IRN: Being compact, AUSA equipment is a good candidate for electrification or hybridisation. What are your thoughts on alternative energy?
JU: Quite a long time ago we launched an electric dumper, the most compact dumper in our catalogue. We believe that electrification, especially in the smaller range, is going to be a reality. We are now in the process of understanding the market’s demands.
We are doing tests in the field with different types of customers, trying to understand how we need to build these machines in the future, to deliver performance. We have an advantage, especially in smaller equipment, in that we design our own transmission, so that transmission can also fit an electric engine. This differentiates us from our competition.
IRN: Can you outline some of the considerations in developing alternative energy equipment?
JU: The weight of the batteries is not a big challenge for us because most of our machines have counterweights, so that counterweight can be replaced by the batteries. The issue is more that electrical technology is still evolving very fast, and any alternative technology applied to the rough terrain vehicle is not so well developed.
Even in electric technology, there is still a lot to do around lead acid and lithium and standards. Electrical technology has been in industrial forklifts for years. But it is quite new in a machine that has to work outside in mud and water. So, the two challenges are ensuring good performance of the machine and the safety of the operator.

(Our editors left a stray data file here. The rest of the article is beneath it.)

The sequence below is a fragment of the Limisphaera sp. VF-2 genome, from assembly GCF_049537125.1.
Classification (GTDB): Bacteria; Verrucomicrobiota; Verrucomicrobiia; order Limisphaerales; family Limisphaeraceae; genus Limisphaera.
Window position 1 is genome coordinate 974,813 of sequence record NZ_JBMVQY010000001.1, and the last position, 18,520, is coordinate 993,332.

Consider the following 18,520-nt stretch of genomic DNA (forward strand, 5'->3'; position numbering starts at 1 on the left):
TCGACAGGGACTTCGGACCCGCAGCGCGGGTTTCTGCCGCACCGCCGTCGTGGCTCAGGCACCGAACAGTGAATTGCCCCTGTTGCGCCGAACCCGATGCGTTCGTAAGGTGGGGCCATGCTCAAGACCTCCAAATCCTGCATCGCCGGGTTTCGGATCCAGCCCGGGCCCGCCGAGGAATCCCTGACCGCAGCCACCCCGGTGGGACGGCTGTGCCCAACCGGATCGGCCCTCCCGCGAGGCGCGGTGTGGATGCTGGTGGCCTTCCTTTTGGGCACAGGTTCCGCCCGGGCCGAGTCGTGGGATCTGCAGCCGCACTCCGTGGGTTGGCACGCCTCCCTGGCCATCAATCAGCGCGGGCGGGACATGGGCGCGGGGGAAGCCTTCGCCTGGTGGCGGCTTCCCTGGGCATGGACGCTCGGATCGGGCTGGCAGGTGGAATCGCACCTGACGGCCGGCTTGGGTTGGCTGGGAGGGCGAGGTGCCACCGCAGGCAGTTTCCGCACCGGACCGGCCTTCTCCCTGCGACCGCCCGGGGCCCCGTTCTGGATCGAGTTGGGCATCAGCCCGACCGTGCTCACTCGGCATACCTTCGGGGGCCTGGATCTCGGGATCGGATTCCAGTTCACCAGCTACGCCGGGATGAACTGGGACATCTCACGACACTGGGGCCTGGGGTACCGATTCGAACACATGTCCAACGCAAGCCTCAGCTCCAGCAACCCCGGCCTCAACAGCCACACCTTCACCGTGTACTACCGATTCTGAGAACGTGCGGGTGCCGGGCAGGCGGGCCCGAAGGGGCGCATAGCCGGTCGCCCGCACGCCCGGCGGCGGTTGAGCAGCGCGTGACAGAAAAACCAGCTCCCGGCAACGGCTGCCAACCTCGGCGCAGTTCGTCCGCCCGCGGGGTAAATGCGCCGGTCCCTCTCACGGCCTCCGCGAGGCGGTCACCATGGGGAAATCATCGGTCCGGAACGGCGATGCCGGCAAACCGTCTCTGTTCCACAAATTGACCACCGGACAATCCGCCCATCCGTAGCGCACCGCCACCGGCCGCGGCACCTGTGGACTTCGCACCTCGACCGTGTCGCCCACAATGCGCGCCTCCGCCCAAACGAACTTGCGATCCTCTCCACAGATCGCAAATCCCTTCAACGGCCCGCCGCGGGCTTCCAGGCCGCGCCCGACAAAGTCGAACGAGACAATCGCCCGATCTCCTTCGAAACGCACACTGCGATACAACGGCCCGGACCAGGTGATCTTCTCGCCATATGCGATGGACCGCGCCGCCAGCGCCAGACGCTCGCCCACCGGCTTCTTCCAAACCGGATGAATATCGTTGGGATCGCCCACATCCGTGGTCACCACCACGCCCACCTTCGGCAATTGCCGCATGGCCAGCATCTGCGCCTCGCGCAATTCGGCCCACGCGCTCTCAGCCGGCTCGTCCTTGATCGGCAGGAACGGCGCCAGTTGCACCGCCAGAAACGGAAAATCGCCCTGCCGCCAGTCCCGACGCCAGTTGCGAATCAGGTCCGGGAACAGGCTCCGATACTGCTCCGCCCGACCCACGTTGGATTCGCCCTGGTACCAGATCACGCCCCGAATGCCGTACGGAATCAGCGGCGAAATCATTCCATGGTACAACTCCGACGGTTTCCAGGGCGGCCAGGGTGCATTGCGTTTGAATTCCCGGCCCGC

IRN: How is AUSA performing in its key markets.
JU: Our two historical markets have been Spain and France, but the last couple of years we have consolidated our presence in Europe. Central Europe is a market with great potential that includes Germany, Austria, Switzerland and Poland. And we are doing very well in the Netherlands and Belgium. The biggest volume of sales in Europe comes from these countries.
We are doing very well in the US as well. A few years ago, we opened a subsidiary called Ausa US Corp and I think that we are now covering half of the territory with dealers. We are currently trying to improve our business in Australia and in Asia.